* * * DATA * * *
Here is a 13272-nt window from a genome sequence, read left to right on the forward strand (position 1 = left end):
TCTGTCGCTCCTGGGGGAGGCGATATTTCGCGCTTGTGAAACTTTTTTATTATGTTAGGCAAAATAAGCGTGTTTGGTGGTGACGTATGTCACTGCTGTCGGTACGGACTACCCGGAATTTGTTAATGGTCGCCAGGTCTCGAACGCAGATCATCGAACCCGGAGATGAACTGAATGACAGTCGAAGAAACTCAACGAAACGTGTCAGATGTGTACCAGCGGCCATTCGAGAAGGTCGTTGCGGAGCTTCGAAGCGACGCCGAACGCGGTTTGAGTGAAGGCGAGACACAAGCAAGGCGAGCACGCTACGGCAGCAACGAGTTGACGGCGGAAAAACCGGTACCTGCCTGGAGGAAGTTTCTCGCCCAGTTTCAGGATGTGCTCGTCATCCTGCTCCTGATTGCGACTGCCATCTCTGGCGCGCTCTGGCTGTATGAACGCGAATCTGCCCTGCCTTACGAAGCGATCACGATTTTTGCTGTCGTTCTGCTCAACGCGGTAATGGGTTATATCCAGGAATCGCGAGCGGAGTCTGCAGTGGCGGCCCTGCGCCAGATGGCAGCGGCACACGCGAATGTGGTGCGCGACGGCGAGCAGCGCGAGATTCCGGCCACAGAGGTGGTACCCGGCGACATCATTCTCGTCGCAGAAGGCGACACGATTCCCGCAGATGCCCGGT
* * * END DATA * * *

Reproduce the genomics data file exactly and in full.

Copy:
Here is a 13272-nt window from a genome sequence, read left to right on the forward strand (position 1 = left end):
TCTGTCGCTCCTGGGGGAGGCGATATTTCGCGCTTGTGAAACTTTTTTATTATGTTAGGCAAAATAAGCGTGTTTGGTGGTGACGTATGTCACTGCTGTCGGTACGGACTACCCGGAATTTGTTAATGGTCGCCAGGTCTCGAACGCAGATCATCGAACCCGGAGATGAACTGAATGACAGTCGAAGAAACTCAACGAAACGTGTCAGATGTGTACCAGCGGCCATTCGAGAAGGTCGTTGCGGAGCTTCGAAGCGACGCCGAACGCGGTTTGAGTGAAGGCGAGACACAAGCAAGGCGAGCACGCTACGGCAGCAACGAGTTGACGGCGGAAAAACCGGTACCTGCCTGGAGGAAGTTTCTCGCCCAGTTTCAGGATGTGCTCGTCATCCTGCTCCTGATTGCGACTGCCATCTCTGGCGCGCTCTGGCTGTATGAACGCGAATCTGCCCTGCCTTACGAAGCGATCACGATTTTTGCTGTCGTTCTGCTCAACGCGGTAATGGGTTATATCCAGGAATCGCGAGCGGAGTCTGCAGTGGCGGCCCTGCGCCAGATGGCAGCGGCACACGCGAATGTGGTGCGCGACGGCGAGCAGCGCGAGATTCCGGCCACAGAGGTGGTACCCGGCGACATCATTCTCGTCGCAGAAGGCGACACGATTCCCGCAGATGCCCGGT